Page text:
Salivary Amylase as a Marker of Salivary Gland Function in Patients Undergoing Radiotherapy for Oral Cancer

V. K.Vaishnavi Vedam, Karen Boaz, Srikant Natarajan, Sivadas Ganapathy

Research output: Contribution to journalArticle

2 Citations (Scopus)

Abstract

Background: The aim of this study was to evaluate salivary amylase in patients with primary oral cancer undergoing radiotherapy as the main modality of treatment. Materials/methods: The study was conducted on ten histologically proven cases of oral cancer undergoing radiotherapy. Stimulated whole saliva was collected at three stages of radiotherapy—0, 3, and 6 weeks. Salivary amylase was estimated using Henry-Chiamori method and comparison was made with appropriate age- and gender-matched controls. Results: Salivary amylase levels showed significant decrease in healthy subjects when compared to oral cancer patients (P < 0.001). The latter group also showed changing trend with initial decrease from 0 to 3 weeks followed by increase from 3 to 6 weeks following radiotherapy (P < 0.0528). Conclusions: The trend in changes in the levels of salivary amylase could be used as a surrogate marker of salivary gland function in patients with oral cancer undergoing radiotherapy as primary treatment.

Original languageEnglish
Article numbere22048
JournalJournal of Clinical Laboratory Analysis
Volume31
Issue number3
DOIs
Publication statusPublished - 01-05-2017

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Mouth Neoplasms
Radiotherapy
Amylases
Salivary Glands
Saliva
Healthy Volunteers
Biomarkers
Therapeutics

All Science Journal Classification (ASJC) codes

  • Immunology and Allergy
  • Hematology
  • Public Health, Environmental and Occupational Health
  • Clinical Biochemistry
  • Medical Laboratory Technology
  • Biochemistry, medical
  • Microbiology (medical)

Cite this

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title = "Salivary Amylase as a Marker of Salivary Gland Function in Patients Undergoing Radiotherapy for Oral Cancer",
abstract = "Background: The aim of this study was to evaluate salivary amylase in patients with primary oral cancer undergoing radiotherapy as the main modality of treatment. Materials/methods: The study was conducted on ten histologically proven cases of oral cancer undergoing radiotherapy. Stimulated whole saliva was collected at three stages of radiotherapy—0, 3, and 6 weeks. Salivary amylase was estimated using Henry-Chiamori method and comparison was made with appropriate age- and gender-matched controls. Results: Salivary amylase levels showed significant decrease in healthy subjects when compared to oral cancer patients (P < 0.001). The latter group also showed changing trend with initial decrease from 0 to 3 weeks followed by increase from 3 to 6 weeks following radiotherapy (P < 0.0528). Conclusions: The trend in changes in the levels of salivary amylase could be used as a surrogate marker of salivary gland function in patients with oral cancer undergoing radiotherapy as primary treatment.",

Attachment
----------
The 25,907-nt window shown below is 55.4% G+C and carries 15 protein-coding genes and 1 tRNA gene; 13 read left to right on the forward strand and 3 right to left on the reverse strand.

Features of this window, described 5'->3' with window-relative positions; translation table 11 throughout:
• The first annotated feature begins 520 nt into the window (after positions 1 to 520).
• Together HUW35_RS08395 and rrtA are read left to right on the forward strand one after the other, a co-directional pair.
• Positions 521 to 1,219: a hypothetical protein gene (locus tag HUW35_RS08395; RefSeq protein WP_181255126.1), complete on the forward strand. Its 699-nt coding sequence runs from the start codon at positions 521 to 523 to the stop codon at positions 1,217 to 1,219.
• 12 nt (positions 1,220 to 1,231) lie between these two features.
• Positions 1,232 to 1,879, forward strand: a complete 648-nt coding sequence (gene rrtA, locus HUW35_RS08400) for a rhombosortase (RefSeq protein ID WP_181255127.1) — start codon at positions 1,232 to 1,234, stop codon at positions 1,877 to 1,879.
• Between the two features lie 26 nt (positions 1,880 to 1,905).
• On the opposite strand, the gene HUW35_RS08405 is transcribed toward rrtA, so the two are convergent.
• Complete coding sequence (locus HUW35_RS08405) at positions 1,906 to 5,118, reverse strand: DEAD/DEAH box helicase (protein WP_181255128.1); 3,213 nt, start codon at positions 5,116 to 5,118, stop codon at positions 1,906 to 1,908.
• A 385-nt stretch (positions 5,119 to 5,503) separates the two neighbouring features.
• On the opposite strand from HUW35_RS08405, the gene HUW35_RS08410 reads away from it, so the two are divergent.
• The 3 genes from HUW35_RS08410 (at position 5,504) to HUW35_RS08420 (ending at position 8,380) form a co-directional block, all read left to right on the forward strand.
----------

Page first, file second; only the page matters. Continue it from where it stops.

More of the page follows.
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Salivary Amylase as a Marker of Salivary Gland Function in Patients Undergoing Radiotherapy for Oral Cancer. / Vedam, V. K.Vaishnavi; Boaz, Karen; Natarajan, Srikant; Ganapathy, Sivadas.

In: Journal of Clinical Laboratory Analysis, Vol. 31, No. 3, e22048, 01.05.2017.

Research output: Contribution to journalArticle

TY - JOUR

T1 - Salivary Amylase as a Marker of Salivary Gland Function in Patients Undergoing Radiotherapy for Oral Cancer

AU - Vedam, V. K.Vaishnavi

AU - Boaz, Karen

AU - Natarajan, Srikant

AU - Ganapathy, Sivadas

PY - 2017/5/1

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AB - Background: The aim of this study was to evaluate salivary amylase in patients with primary oral cancer undergoing radiotherapy as the main modality of treatment. Materials/methods: The study was conducted on ten histologically proven cases of oral cancer undergoing radiotherapy. Stimulated whole saliva was collected at three stages of radiotherapy—0, 3, and 6 weeks. Salivary amylase was estimated using Henry-Chiamori method and comparison was made with appropriate age- and gender-matched controls. Results: Salivary amylase levels showed significant decrease in healthy subjects when compared to oral cancer patients (P < 0.001). The latter group also showed changing trend with initial decrease from 0 to 3 weeks followed by increase from 3 to 6 weeks following radiotherapy (P < 0.0528). Conclusions: The trend in changes in the levels of salivary amylase could be used as a surrogate marker of salivary gland function in patients with oral cancer undergoing radiotherapy as primary treatment.

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